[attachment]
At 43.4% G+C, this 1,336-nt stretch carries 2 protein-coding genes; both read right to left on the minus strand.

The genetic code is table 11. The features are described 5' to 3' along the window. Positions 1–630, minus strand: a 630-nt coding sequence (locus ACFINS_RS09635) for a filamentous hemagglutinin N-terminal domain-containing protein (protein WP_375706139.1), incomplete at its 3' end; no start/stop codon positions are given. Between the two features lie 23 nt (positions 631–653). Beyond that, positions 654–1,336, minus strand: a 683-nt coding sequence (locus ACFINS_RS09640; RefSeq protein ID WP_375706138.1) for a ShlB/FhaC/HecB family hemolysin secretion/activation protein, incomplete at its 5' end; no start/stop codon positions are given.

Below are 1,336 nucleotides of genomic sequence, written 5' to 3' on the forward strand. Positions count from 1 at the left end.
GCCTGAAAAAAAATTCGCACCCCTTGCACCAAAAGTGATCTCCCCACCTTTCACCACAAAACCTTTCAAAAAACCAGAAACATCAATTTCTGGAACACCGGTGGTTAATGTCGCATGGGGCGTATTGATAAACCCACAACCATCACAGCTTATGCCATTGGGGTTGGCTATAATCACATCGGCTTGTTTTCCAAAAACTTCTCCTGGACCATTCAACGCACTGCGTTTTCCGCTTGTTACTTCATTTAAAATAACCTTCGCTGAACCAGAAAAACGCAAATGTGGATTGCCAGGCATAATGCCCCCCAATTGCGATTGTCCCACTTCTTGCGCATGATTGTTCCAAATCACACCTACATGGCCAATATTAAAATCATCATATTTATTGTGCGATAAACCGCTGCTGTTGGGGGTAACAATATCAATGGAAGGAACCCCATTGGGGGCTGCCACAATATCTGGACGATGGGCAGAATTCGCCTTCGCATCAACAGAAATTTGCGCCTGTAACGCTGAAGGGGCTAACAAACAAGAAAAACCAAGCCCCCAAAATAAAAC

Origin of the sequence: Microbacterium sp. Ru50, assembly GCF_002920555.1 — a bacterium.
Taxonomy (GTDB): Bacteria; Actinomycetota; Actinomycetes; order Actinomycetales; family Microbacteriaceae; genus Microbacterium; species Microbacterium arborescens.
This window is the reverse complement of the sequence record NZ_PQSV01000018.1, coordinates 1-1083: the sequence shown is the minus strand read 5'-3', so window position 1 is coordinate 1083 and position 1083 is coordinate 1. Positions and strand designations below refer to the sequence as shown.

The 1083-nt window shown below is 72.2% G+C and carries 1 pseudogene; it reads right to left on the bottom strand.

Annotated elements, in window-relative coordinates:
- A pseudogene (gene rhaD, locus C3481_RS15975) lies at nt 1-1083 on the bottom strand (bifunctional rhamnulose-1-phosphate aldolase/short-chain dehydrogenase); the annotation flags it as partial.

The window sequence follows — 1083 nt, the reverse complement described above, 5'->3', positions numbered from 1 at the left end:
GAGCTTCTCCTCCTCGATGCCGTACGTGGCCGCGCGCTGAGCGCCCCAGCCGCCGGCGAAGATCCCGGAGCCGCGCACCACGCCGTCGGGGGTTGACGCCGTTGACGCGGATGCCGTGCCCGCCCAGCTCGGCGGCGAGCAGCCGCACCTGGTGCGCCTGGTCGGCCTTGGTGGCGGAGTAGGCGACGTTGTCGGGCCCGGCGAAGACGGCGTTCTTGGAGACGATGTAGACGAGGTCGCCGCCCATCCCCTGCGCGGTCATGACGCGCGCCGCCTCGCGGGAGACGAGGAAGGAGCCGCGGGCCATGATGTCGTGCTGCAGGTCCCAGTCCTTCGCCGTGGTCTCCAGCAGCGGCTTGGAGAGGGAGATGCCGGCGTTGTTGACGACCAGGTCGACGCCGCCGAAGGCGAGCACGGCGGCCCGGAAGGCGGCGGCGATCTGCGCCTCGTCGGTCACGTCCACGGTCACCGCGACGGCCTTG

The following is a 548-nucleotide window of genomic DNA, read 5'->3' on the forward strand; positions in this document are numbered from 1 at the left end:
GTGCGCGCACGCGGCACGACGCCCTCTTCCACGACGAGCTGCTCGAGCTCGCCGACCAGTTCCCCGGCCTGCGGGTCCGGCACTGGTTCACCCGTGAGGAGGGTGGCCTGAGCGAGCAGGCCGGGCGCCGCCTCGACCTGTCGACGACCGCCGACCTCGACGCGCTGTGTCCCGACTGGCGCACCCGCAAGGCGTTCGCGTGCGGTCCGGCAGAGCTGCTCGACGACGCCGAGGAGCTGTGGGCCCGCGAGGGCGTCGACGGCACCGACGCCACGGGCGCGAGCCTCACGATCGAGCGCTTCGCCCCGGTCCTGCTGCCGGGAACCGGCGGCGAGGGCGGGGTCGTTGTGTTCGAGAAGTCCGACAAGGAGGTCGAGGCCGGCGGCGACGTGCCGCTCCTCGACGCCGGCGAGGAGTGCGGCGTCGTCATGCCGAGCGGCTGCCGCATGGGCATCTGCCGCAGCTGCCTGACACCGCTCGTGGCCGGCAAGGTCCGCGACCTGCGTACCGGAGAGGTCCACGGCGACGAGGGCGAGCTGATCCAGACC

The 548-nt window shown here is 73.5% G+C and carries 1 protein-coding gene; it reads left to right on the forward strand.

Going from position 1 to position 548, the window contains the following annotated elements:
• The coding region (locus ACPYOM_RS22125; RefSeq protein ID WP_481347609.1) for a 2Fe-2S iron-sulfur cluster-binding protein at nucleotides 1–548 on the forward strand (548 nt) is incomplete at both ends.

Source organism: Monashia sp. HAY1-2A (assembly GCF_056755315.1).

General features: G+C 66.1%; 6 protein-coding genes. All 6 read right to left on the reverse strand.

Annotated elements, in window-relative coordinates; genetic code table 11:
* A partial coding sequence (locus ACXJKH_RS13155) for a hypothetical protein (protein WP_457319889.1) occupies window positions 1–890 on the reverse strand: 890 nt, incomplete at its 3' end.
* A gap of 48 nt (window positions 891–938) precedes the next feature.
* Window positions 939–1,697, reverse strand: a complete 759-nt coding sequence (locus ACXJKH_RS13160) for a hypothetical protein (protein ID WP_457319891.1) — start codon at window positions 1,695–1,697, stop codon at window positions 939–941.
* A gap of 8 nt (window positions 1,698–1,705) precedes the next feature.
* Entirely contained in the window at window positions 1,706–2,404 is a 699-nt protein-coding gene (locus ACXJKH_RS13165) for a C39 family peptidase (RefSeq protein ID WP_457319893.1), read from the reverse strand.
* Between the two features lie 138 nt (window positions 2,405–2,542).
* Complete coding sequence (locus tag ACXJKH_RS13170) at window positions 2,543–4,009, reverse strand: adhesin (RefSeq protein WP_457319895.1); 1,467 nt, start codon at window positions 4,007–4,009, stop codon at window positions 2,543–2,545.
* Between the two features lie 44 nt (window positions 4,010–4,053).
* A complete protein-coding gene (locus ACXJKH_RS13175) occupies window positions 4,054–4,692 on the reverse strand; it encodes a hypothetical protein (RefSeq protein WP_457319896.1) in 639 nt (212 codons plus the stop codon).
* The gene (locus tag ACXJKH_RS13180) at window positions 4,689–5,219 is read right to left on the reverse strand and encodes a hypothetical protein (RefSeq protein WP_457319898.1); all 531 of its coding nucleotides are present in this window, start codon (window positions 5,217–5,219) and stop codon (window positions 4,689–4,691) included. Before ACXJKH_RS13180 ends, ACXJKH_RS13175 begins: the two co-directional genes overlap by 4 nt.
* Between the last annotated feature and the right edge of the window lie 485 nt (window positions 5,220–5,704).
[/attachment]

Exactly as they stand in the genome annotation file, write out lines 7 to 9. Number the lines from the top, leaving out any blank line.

This window is the reverse complement of the sequence record NZ_PQSV01000018.1, coordinates 1-1083: the sequence shown is the minus strand read 5'-3', so window position 1 is coordinate 1083 and position 1083 is coordinate 1. Positions and strand designations below refer to the sequence as shown.

The 1083-nt window shown below is 72.2% G+C and carries 1 pseudogene; it reads right to left on the bottom strand.

Annotated elements, in window-relative coordinates: